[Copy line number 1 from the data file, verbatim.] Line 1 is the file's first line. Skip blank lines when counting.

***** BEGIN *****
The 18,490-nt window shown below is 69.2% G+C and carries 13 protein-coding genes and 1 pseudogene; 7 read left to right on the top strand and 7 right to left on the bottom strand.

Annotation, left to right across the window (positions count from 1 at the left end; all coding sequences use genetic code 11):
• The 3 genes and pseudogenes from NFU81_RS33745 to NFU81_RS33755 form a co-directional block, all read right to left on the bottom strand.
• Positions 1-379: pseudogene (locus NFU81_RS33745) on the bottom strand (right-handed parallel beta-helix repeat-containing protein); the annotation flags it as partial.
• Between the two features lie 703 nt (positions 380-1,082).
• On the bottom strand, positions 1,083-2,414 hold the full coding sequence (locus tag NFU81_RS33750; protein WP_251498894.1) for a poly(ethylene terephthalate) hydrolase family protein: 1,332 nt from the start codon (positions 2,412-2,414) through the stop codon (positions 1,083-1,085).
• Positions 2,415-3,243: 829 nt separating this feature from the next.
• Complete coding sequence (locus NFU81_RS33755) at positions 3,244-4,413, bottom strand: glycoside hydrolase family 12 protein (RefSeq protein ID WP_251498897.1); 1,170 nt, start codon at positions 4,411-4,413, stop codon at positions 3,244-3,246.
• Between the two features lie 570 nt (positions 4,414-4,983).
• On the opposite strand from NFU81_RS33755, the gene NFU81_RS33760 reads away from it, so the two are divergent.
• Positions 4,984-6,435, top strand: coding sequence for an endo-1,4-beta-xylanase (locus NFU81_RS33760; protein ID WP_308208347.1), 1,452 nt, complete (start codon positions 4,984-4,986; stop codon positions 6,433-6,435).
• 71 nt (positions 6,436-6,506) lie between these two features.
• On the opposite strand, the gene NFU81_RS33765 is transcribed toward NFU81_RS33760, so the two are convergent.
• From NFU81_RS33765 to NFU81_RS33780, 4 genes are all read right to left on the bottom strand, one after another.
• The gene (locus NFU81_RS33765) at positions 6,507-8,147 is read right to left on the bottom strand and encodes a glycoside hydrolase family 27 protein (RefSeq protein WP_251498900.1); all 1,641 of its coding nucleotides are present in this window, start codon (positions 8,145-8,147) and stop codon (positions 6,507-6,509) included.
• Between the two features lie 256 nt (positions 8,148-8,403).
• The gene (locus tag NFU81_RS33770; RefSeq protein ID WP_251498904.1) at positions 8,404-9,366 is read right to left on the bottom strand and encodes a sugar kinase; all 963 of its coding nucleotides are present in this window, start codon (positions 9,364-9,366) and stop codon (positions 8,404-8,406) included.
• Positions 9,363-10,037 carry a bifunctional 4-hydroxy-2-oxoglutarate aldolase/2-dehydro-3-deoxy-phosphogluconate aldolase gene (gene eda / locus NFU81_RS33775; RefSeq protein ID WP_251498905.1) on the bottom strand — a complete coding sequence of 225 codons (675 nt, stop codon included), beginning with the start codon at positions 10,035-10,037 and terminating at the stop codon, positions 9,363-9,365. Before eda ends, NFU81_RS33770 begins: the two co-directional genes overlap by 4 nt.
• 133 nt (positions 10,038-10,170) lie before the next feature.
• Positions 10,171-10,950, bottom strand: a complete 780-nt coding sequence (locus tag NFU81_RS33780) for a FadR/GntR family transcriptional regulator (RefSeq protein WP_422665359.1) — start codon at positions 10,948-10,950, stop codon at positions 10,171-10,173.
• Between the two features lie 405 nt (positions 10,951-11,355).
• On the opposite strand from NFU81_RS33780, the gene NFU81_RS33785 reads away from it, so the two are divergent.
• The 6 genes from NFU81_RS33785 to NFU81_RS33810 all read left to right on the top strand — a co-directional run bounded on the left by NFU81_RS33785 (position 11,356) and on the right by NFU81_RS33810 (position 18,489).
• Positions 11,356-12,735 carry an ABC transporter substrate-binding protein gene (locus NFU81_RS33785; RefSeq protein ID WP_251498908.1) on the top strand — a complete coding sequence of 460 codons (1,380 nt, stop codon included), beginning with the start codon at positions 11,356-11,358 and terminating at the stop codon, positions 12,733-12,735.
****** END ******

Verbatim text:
The 18,490-nt window shown below is 69.2% G+C and carries 13 protein-coding genes and 1 pseudogene; 7 read left to right on the top strand and 7 right to left on the bottom strand.